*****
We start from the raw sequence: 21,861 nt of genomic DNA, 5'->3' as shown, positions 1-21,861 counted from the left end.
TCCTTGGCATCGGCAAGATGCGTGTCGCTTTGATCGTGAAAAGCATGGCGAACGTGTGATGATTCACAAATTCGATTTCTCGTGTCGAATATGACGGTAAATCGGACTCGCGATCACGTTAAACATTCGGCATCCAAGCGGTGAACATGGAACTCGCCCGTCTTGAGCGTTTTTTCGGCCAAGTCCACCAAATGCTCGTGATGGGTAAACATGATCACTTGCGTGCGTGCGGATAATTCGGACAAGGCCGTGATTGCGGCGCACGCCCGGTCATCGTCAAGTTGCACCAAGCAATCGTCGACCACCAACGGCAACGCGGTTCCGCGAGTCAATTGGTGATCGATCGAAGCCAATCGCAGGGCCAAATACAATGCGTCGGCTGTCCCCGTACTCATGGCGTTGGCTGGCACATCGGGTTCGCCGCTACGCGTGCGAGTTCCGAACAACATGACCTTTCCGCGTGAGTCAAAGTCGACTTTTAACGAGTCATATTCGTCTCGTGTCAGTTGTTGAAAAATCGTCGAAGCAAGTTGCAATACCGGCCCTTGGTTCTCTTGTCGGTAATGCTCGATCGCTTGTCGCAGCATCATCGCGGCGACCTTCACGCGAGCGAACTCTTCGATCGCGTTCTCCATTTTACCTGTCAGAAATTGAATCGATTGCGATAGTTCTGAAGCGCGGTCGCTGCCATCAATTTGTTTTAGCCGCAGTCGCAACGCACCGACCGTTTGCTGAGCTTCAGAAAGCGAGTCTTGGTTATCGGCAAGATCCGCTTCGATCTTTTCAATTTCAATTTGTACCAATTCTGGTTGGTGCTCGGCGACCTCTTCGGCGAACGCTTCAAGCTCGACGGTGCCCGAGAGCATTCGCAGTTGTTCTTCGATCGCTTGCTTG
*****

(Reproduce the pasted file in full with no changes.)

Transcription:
We start from the raw sequence: 21,861 nt of genomic DNA, 5'->3' as shown, positions 1-21,861 counted from the left end.
TCCTTGGCATCGGCAAGATGCGTGTCGCTTTGATCGTGAAAAGCATGGCGAACGTGTGATGATTCACAAATTCGATTTCTCGTGTCGAATATGACGGTAAATCGGACTCGCGATCACGTTAAACATTCGGCATCCAAGCGGTGAACATGGAACTCGCCCGTCTTGAGCGTTTTTTCGGCCAAGTCCACCAAATGCTCGTGATGGGTAAACATGATCACTTGCGTGCGTGCGGATAATTCGGACAAGGCCGTGATTGCGGCGCACGCCCGGTCATCGTCAAGTTGCACCAAGCAATCGTCGACCACCAACGGCAACGCGGTTCCGCGAGTCAATTGGTGATCGATCGAAGCCAATCGCAGGGCCAAATACAATGCGTCGGCTGTCCCCGTACTCATGGCGTTGGCTGGCACATCGGGTTCGCCGCTACGCGTGCGAGTTCCGAACAACATGACCTTTCCGCGTGAGTCAAAGTCGACTTTTAACGAGTCATATTCGTCTCGTGTCAGTTGTTGAAAAATCGTCGAAGCAAGTTGCAATACCGGCCCTTGGTTCTCTTGTCGGTAATGCTCGATCGCTTGTCGCAGCATCATCGCGGCGACCTTCACGCGAGCGAACTCTTCGATCGCGTTCTCCATTTTACCTGTCAGAAATTGAATCGATTGCGATAGTTCTGAAGCGCGGTCGCTGCCATCAATTTGTTTTAGCCGCAGTCGCAACGCACCGACCGTTTGCTGAGCTTCAGAAAGCGAGTCTTGGTTATCGGCAAGATCCGCTTCGATCTTTTCAATTTCAATTTGTACCAATTCTGGTTGGTGCTCGGCGACCTCTTCGGCGAACGCTTCAAGCTCGACGGTGCCCGAGAGCATTCGCAGTTGTTCTTCGATCGCTTGCTTG